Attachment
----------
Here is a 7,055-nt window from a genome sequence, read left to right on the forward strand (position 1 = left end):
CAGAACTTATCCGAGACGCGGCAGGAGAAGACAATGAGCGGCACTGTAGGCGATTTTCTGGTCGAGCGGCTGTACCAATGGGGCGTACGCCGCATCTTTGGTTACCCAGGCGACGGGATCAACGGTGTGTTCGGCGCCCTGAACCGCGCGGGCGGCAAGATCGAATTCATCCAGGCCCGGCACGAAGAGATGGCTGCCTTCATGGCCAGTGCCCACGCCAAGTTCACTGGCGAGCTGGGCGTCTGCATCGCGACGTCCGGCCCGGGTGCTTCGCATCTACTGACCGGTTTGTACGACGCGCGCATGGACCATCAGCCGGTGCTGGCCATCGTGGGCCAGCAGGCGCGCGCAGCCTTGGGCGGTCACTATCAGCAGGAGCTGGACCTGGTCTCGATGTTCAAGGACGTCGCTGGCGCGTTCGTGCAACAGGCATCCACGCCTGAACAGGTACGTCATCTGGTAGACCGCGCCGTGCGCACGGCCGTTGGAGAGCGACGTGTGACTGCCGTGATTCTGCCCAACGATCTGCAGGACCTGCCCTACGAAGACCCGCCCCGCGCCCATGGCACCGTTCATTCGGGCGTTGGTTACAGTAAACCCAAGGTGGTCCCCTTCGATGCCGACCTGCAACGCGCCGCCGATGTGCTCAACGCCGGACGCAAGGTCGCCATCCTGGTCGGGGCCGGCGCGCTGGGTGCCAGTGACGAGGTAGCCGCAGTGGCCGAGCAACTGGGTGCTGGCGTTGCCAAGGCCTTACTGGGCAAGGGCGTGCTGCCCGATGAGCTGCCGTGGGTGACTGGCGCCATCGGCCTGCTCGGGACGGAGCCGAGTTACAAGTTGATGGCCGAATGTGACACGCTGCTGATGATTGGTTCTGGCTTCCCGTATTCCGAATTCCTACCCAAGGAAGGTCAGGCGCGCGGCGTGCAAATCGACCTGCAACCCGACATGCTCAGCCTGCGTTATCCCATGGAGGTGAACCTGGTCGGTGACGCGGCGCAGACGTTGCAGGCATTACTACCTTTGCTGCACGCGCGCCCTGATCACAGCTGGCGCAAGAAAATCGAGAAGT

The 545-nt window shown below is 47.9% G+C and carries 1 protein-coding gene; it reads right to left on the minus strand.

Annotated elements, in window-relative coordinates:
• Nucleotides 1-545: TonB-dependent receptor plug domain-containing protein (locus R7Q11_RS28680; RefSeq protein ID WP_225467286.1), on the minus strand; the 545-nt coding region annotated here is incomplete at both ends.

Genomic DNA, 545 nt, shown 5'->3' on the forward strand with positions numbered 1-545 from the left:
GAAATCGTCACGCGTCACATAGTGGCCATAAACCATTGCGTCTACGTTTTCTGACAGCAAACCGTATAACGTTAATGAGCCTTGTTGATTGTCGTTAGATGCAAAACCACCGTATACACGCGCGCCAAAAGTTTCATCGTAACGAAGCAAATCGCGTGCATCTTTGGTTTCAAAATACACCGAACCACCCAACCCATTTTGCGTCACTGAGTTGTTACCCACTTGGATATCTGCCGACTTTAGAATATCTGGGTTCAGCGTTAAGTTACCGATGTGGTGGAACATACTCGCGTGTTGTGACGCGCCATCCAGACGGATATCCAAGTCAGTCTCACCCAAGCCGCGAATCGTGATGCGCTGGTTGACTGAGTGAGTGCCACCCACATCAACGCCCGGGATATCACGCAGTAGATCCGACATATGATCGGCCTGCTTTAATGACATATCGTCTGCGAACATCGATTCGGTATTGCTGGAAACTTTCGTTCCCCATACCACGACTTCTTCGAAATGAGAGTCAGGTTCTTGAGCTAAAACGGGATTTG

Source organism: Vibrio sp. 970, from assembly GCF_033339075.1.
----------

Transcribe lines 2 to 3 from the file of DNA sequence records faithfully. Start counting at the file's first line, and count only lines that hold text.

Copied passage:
CAGAACTTATCCGAGACGCGGCAGGAGAAGACAATGAGCGGCACTGTAGGCGATTTTCTGGTCGAGCGGCTGTACCAATGGGGCGTACGCCGCATCTTTGGTTACCCAGGCGACGGGATCAACGGTGTGTTCGGCGCCCTGAACCGCGCGGGCGGCAAGATCGAATTCATCCAGGCCCGGCACGAAGAGATGGCTGCCTTCATGGCCAGTGCCCACGCCAAGTTCACTGGCGAGCTGGGCGTCTGCATCGCGACGTCCGGCCCGGGTGCTTCGCATCTACTGACCGGTTTGTACGACGCGCGCATGGACCATCAGCCGGTGCTGGCCATCGTGGGCCAGCAGGCGCGCGCAGCCTTGGGCGGTCACTATCAGCAGGAGCTGGACCTGGTCTCGATGTTCAAGGACGTCGCTGGCGCGTTCGTGCAACAGGCATCCACGCCTGAACAGGTACGTCATCTGGTAGACCGCGCCGTGCGCACGGCCGTTGGAGAGCGACGTGTGACTGCCGTGATTCTGCCCAACGATCTGCAGGACCTGCCCTACGAAGACCCGCCCCGCGCCCATGGCACCGTTCATTCGGGCGTTGGTTACAGTAAACCCAAGGTGGTCCCCTTCGATGCCGACCTGCAACGCGCCGCCGATGTGCTCAACGCCGGACGCAAGGTCGCCATCCTGGTCGGGGCCGGCGCGCTGGGTGCCAGTGACGAGGTAGCCGCAGTGGCCGAGCAACTGGGTGCTGGCGTTGCCAAGGCCTTACTGGGCAAGGGCGTGCTGCCCGATGAGCTGCCGTGGGTGACTGGCGCCATCGGCCTGCTCGGGACGGAGCCGAGTTACAAGTTGATGGCCGAATGTGACACGCTGCTGATGATTGGTTCTGGCTTCCCGTATTCCGAATTCCTACCCAAGGAAGGTCAGGCGCGCGGCGTGCAAATCGACCTGCAACCCGACATGCTCAGCCTGCGTTATCCCATGGAGGTGAACCTGGTCGGTGACGCGGCGCAGACGTTGCAGGCATTACTACCTTTGCTGCACGCGCGCCCTGATCACAGCTGGCGCAAGAAAATCGAGAAGT

The 545-nt window shown below is 47.9% G+C and carries 1 protein-coding gene; it reads right to left on the minus strand.